Is the Patriots’ reign over? Be weary of such claims

The only thing colder than the blizzard roaming New England is the perpetuated notion that the New England Patriots dynasty — the greatest in NFL history — is once again nearing its end.

If that lede seems cliche, it’s because it was meant to mirror the long list of attempts to forecast the end of the Patriots’ reign during the Tom Brady-Bill Belichick era.

Early Friday morning ESPN’s Seth Wickersham — a brilliant reporter, to be fair – tweeted out his lengthy feature  summarizing a rift between Belichick, Brady and owner Robert Kraft. ESPN heavily marketed the article, putting it as its centerpiece on their website for much of the day, with it’s attention-grabbing line ‘Is this the beginning of the end?’

How many times is this going to happen? Sure, Brady and Belichick have never been best friends. Their relationship has strictly always been business related. But the Patriots have weathered far worse media storms such as SpyGate and DeflateGate in the past, winning two Super Bowls and four AFC Championships since the validity of their winning was questioned.

The Patriots are the most polarizing team in professional sports, and have been probably for the past decade, but ESPN and various other outlets and writers have made outlandish claims in the past, even before the Patriots were looked at as what the Dallas Cowboys once were.

In 2003, after Belichick abruptly released captain Lawyer Milloy, the team was spanked by Milloy’s new team, the Bills, 31-0 in Buffalo. That sparked ESPN’s Tom Jackson to infamously claim that the Patriots players ‘hated’ Belichick, and that their season would quickly spiral out of control.

The Patriots won 17 of their next 18 games en route to a winning the Super Bowl that season and the next.

Let’s also not forget the Patriots embarrassing 41-14 loss to the Kansas City Chiefs on a national stage in 2014. This time it was ESPN’s Trent Dilfer predicted the dynasty’s demise.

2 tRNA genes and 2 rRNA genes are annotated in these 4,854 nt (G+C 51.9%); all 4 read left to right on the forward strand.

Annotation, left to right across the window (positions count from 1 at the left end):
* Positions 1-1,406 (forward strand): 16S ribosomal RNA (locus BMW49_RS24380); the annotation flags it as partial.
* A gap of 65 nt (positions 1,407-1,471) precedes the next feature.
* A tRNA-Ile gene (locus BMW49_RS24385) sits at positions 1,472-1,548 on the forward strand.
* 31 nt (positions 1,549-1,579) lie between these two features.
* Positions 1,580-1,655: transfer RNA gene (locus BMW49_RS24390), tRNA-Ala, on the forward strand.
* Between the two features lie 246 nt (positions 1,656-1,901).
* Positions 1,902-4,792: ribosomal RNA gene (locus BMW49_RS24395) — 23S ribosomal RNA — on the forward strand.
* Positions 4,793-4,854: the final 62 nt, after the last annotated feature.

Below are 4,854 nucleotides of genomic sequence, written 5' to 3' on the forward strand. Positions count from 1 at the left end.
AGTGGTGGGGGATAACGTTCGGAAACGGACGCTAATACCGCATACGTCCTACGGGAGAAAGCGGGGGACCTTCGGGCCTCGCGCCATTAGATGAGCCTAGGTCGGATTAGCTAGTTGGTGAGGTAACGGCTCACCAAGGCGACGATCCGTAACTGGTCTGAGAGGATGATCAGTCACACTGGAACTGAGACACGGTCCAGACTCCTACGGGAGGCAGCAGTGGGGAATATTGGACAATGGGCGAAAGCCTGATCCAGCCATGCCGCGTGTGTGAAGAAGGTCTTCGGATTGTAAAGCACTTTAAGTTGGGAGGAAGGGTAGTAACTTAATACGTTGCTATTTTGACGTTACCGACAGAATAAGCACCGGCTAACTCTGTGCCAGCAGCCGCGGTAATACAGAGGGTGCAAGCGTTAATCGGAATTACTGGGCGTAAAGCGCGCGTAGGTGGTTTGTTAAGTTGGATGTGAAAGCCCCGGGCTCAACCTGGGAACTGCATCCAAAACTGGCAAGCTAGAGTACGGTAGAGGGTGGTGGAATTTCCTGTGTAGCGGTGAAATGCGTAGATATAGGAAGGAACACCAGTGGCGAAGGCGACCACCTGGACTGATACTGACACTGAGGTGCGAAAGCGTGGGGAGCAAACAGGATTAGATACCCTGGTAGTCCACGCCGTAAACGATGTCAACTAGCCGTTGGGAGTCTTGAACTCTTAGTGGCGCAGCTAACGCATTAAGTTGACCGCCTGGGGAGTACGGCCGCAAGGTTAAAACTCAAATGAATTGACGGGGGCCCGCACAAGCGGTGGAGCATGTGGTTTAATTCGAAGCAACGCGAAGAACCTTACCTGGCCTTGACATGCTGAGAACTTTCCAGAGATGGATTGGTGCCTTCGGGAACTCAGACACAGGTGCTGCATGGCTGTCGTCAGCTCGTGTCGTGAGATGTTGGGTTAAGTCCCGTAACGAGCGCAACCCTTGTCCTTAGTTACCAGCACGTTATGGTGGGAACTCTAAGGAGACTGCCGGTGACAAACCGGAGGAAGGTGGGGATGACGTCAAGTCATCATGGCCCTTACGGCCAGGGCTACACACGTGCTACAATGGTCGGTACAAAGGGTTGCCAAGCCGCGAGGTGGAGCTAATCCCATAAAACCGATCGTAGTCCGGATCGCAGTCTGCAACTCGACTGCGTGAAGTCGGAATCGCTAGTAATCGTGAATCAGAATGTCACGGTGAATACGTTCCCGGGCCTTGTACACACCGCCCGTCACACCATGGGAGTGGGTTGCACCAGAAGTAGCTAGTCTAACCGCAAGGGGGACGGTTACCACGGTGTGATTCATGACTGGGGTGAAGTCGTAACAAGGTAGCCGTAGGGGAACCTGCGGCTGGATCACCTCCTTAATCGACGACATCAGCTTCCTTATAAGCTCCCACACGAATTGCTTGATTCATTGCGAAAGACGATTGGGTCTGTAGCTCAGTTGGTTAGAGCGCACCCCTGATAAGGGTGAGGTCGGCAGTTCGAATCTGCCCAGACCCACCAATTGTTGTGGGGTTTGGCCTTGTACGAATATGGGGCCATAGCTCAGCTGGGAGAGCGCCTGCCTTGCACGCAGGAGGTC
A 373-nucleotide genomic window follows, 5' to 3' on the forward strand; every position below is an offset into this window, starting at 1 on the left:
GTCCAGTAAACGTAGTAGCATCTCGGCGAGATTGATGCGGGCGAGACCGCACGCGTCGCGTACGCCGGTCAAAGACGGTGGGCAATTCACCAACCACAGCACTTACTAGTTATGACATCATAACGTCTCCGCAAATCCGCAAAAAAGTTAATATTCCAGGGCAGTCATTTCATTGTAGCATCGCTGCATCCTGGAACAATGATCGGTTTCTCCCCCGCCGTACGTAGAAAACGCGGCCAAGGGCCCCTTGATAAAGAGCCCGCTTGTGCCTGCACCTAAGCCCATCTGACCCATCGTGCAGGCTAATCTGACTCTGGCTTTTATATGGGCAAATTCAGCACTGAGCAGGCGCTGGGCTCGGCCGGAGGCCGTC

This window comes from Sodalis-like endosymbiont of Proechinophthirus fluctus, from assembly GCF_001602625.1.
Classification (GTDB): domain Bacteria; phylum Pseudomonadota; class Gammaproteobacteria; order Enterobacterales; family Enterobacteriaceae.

The Patriots proceeded to win 13 of their next 15 games to ultimately beat the Seattle Seahawks in Super Bowl XLIX.

Now granted, there have been valid rifts in the past between Brady and Belichick reported by trusted sources like NBC Sports Boston’s Tom Curran, who has followed the team closely for almost two decades.

The above tweet enraptures a plausible situation, as Brady and Welker were very close friends. Plus Curran is one of the most reliable writers who covers the Patriots, and even he sent out another tweet closely after encouraging everyone to be weary over the claims.

Admittedly, these claims are different than those of the past. It is true that Belichick banned Brady’s health guru Alex Guerrero — who released his own statement yesterday — and much of the article centered around that and Belichick being ‘forced into a corner’ in regard to trading Jimmy Garoppolo to San Francisco right before the trade deadline.

The Patriots unwillingness to trade Garoppolo this past offseason when his value was at its peak suggests Belichick did plan on Garoppolo being the successor to Brady.

Belichick’s friend and former co-worker Michael Lombardi helped draft Garoppolo in 2014, a move that surely made Brady aware of his numbered days in New England. Lombardi — who now works for The Ringer — has been on record numerous times stating that the Patriots knew what they had in Garoppolo, a future franchise cornerstone.

But Brady has defied the odds, winning two Super Bowl MVPs since that 2014 decision to draft Garoppolo. Brady probably will also add a third NFL MVP award to his resume this February. He’s 40 years old and shows no signs of slowing down. Father Time will come for Brady, and even though he’s adamant about playing until the age of 45, a recent dip in production during December may suggest that Brady’s decline has begun.